Q is for Qualtagh

good-morning-this-morning (1)The Wiktionary defines qualtagh (Manx English) as “The first person one encounters, either after leaving one’s home or (sometimes) outside one’s home, especially on New Year’s Day.” Unused Words describes the word as “the first person one meets (either leaving or entering their house) after the start of the New Year.”

But the first reference I saw did not specify the New Year. So I started thinking about this: Who IS the first person I see when I leave my house? For the comic strip character Dagwood Bumstead, it’s Mr. Beasley, the postman he often collides with.

For me, during the school year, it’s often one particular school mom and her two kids, who seem to pass our house at just the right time. Or it’s the crossing guard, an animated woman who can practically stop traffic with her voice.

Sometimes, especially on the weekend, it’s one of the neighbors, a grizzled old man smoking a cigarette because he is not allowed to do so in the house. Occasionally, it’s a red-haired woman, the wife of a library school buddy of mine, doing her daily brisk walk.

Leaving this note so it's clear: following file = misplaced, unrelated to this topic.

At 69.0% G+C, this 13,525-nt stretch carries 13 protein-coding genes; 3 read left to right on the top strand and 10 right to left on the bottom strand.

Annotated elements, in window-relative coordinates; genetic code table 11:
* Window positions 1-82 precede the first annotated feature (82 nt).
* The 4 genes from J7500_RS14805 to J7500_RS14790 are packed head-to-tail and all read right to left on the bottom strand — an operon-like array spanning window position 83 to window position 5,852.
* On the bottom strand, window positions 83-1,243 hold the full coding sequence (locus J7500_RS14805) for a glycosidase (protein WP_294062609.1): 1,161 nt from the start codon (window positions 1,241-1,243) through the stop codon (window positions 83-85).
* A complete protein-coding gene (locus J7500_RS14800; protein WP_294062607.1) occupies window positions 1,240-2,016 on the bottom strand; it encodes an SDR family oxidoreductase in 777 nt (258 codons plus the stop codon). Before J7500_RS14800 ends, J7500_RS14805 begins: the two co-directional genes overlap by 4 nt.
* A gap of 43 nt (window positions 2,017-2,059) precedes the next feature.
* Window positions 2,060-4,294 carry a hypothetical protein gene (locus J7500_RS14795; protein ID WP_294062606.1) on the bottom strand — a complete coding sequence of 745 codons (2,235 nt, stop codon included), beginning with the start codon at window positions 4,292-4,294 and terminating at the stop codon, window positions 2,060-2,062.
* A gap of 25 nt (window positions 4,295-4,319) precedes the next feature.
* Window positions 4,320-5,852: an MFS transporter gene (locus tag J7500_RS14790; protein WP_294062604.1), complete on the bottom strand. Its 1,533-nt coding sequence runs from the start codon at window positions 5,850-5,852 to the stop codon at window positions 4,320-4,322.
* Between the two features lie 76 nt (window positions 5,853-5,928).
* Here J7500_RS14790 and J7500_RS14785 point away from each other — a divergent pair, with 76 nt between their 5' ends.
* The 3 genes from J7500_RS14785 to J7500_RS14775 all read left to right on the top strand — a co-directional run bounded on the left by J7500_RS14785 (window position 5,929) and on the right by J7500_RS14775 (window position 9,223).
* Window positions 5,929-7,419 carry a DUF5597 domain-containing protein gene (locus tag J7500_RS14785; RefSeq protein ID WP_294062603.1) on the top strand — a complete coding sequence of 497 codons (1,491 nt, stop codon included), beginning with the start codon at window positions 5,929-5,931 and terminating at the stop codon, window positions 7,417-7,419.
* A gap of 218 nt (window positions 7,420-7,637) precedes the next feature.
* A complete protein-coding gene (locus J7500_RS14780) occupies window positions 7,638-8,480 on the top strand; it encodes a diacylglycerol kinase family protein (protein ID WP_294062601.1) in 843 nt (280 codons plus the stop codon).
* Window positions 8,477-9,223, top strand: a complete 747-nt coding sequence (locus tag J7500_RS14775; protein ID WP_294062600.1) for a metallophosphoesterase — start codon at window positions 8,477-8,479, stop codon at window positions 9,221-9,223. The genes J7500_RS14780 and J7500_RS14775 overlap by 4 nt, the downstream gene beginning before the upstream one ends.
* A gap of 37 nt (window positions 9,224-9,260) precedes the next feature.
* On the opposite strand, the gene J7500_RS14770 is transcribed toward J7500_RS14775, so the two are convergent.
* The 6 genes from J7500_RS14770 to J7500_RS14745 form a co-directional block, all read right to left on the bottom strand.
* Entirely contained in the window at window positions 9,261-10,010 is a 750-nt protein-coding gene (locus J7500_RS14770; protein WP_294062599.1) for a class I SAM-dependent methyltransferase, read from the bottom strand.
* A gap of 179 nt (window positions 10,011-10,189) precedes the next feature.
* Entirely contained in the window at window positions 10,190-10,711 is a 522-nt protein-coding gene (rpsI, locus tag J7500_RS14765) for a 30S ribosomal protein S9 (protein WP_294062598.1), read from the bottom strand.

I remember when I used to live alone, I would not have spoken to anyone before I left the house. One Election Day about 20 years ago, I was walking to the place where the election was conducted about 5:50 a.m., because I like to be first at the polls when I can. This cheerful man said, “Good morning!” I replied, apparently inaudibly, “Good morning.”

Mister Cheerful continued, “I SAID, good MORNING!” I explained that I had replied to his earlier greeting but that my vocal chords had not yet warmed up.

Y’know, that guy really ticked me off.

Here’s Good Morning from the 1939 movie Babes in Arms with Judy Garland and Mickey Rooney.

Plus Good Morning from the 1952 musical Singin’ in the Rain, with Gene Kelly, Donald O’Connor and a young Debbie Reynolds. The Wife, The Daughter and I watched the video together a couple years ago.


ABC Wednesday, Round 15


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